The Iranian regime’s leaders have been begging for sanctions relief since their first public acknowledgment of a domestic coronavirus outbreak. They have made every effort to portray that outbreak as having been made worse by the economic pressure imposed by the United States. But the mullahs’ appeals are predictably self-serving. The sanctions explicitly target the theocratic regime, not the Iranian people. Furthermore, the regime has ample resources with which it could help the people to reduce the spread of Covid-19 and alleviate its economic impact.
Why hasn’t mullahs’ regime done so yet? For the same reason, it is obsessively exploiting the coronavirus pandemic to argue for sanctions relief. It is not that the mullahs need foreign revenue and unfrozen assets in order to provide hospitals with medical equipment or send financial relief to jobless Iranians. It is just that they need that additional wealth to avoid utilizing resources that they have already earmarked for other purposes.
The regime has proven this to be true on multiple occasions since the crisis began. If the regime officials had wanted money specifically for the sick and dying, they could have had it. The US-made explicit offers of medical aid last month. But the regime rejected it rather than allow it to weaken their argument for the necessity of sanctions relief.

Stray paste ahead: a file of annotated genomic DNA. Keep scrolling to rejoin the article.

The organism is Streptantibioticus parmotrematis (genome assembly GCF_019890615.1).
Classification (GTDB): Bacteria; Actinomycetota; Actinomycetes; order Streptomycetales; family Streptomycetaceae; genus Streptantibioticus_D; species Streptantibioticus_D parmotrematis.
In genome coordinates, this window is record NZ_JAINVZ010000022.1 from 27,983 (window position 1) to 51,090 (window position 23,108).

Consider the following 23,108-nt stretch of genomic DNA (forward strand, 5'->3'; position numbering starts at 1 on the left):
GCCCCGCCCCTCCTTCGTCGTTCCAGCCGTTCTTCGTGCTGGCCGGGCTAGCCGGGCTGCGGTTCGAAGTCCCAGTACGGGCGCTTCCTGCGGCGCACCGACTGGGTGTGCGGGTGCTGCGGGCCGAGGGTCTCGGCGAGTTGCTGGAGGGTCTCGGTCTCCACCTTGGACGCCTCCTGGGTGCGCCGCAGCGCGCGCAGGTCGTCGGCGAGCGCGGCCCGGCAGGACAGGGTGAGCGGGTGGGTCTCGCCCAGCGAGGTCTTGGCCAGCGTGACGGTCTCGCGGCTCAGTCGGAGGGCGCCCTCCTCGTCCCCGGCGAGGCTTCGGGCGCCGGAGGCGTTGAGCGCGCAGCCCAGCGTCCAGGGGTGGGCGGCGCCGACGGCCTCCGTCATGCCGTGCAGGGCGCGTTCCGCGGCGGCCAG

The regime also rebuffed the non-governmental organization Doctors Without Borders when it offered to build a field hospital and provide medical staff that would allow it to treat 50 patients at a time. These moves suggest that the regime is not content to just avoid using its own money to address the coronavirus outbreak. Instead, it wants to reclaim frozen assets and resume foreign trade in order to have more money with which to do as it pleases, in the absence of meaningful oversight. In other words, as sanctions on the regime has seriously damaged its warmongering machine, the regime desperately needs money to preserve its regime.
Is it possible that some of that money would be used on coronavirus treatments and economic stimulus? Sure. But it is just as likely that it will be directed toward the regime’s terrorist proxies, missile development, repression of dissent, and a host of other malign activities. In fact, the Islamic Revolutionary Guard Corps’ recent launch of a military satellite gives the distinct impression that expenditures on those activities are continuing unabated even as the people suffer widespread illness on top of crushing poverty.
The space launch marked the completion of a longstanding goal for the regime. At least three attempts at reaching low Earth orbit have failed over the past two years. The most recent was in February. The differences between that failed launch and the recent, highly doubted “successful one” include the launch sites and the types of rockets involved. The IRGC evidently completed the development of a new two-stage rocket and set up a new launch site while the coronavirus outbreak was already in full swing.